Billionaire entrepreneur Jack Ma will reportedly end an acting-in-concert pact with three senior executives who had given Ma a 53.46% share of the voting power in Fintech firm Ant Group.
Following the restructuring phase, the major shareholders of Ant Group will independently exercise their respective voting rights, which should leave no party in direct/indirect control, according to an update shared by the SCMP.
Ma will reportedly end an acting-in-concert pact with Ant’s Chairperson Eric Jing, former CEO Simon Hu, and Alibaba Group Holding professional Jiang Fang, which had earlier given Ma 53.46% of the voting power in the Fintech firm. This is according to a statement issued on Saturday (January 7, 2023).
After the restructuring is complete, the key shareholders “will independently exercise their voting rights”, Ant confirmed. They added that “no shareholder will, alone or jointly with another shareholder, have the power to control the outcome of Ant’s general meetings.” Furthermore, they may not “nominate the majority of Ant’s board of directors”, and “therefore … have control over Ant.”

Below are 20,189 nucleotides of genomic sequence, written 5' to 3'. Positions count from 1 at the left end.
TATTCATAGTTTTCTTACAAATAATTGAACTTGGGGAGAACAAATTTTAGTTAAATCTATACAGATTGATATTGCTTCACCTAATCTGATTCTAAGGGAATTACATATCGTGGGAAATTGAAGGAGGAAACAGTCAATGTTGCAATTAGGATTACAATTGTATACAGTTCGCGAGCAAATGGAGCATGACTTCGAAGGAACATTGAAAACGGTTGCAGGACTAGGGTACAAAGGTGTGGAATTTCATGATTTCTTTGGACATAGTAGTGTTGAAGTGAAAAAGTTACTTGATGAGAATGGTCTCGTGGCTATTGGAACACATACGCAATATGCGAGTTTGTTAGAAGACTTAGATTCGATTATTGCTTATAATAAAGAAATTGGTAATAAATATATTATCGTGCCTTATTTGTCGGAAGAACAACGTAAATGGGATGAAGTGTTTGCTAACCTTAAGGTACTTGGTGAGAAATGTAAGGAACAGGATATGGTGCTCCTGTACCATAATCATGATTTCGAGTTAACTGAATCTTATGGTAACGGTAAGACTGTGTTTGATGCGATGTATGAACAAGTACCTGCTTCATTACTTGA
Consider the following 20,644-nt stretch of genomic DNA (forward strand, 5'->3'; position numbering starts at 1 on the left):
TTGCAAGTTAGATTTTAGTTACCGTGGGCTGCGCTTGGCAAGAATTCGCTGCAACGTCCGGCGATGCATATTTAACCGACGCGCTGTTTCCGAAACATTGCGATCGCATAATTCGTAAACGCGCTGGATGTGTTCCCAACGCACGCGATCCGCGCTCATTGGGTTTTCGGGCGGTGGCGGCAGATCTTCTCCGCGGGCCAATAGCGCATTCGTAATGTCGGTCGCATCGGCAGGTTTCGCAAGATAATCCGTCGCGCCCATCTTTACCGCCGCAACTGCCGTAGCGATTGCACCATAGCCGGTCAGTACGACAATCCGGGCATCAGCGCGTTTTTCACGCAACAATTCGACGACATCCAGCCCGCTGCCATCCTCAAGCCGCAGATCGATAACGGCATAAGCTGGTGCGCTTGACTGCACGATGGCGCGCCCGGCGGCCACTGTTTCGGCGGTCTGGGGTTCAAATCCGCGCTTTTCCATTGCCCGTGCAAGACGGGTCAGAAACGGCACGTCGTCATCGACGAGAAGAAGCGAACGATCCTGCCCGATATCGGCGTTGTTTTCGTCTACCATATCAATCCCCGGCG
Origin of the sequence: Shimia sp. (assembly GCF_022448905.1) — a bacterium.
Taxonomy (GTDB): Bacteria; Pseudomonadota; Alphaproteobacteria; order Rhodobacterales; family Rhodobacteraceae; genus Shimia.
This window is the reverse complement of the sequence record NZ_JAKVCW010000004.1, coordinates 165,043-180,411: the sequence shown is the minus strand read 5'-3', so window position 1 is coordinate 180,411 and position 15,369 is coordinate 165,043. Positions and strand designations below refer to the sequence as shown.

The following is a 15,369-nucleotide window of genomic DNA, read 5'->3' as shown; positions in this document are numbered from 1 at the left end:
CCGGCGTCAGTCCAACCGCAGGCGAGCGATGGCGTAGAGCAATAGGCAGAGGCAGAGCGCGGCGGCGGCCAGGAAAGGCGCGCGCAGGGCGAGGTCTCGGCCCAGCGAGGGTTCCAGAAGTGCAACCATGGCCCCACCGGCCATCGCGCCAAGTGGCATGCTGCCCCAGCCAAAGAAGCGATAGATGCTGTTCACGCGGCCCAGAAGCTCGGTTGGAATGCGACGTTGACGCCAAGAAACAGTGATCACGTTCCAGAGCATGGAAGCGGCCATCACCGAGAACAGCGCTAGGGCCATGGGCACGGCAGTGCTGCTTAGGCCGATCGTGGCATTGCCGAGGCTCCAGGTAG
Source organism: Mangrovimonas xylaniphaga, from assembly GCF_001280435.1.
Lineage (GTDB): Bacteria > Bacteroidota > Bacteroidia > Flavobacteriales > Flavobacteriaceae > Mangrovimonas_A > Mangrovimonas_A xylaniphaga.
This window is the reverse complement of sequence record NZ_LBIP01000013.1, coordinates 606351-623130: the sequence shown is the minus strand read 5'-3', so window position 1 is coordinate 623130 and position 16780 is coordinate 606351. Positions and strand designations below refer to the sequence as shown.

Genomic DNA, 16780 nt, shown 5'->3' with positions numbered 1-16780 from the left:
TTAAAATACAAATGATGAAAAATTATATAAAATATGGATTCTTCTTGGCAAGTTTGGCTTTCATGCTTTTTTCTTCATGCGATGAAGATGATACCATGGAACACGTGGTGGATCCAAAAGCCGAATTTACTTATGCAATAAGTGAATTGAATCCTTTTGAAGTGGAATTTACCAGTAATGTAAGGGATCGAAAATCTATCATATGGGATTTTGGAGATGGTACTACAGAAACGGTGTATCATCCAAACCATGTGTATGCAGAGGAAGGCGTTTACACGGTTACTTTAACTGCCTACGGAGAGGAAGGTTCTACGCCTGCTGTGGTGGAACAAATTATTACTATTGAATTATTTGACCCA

Notably, Chinese business tycoon Jack Ma is expected to cede voting rights of the Ant Group as part of an extensive overhaul that came after a massive government crackdown. Ma has, for the most part, disappeared from public view after he had criticized the regulatory approach taken towards tech firms operating in Chinese markets.
According to local sources, Ma’s previous control had been more than 50% of voting rights but it will now be reduced to merely 6.2%.
As noted in the update, the adjustment is “being implemented to further enhance the stability of our corporate structure and sustainability of our long-term development.”
Ten individuals — including the founder, management and staff — will now be exercising their respective voting rights independently, the announcement confirmed.
It’s worth noting that Chinese regulators had suspended the firm’s initial public offering plans in Hong Kong back in 2020. The move came after Ma, during a speech at a summit in Shanghai, had alleged that financial regulators were stifling growth and innovation.
The restructuring now intends to bring the firm into line with the financial regulators’ guidelines.
Industry professionals have said that Ma giving up control may clear the way for the firm to again pursue its IPO, however, the financial authorities’ requirements regarding these structural changes mean that Ant Group might have to wait a few more years before listing.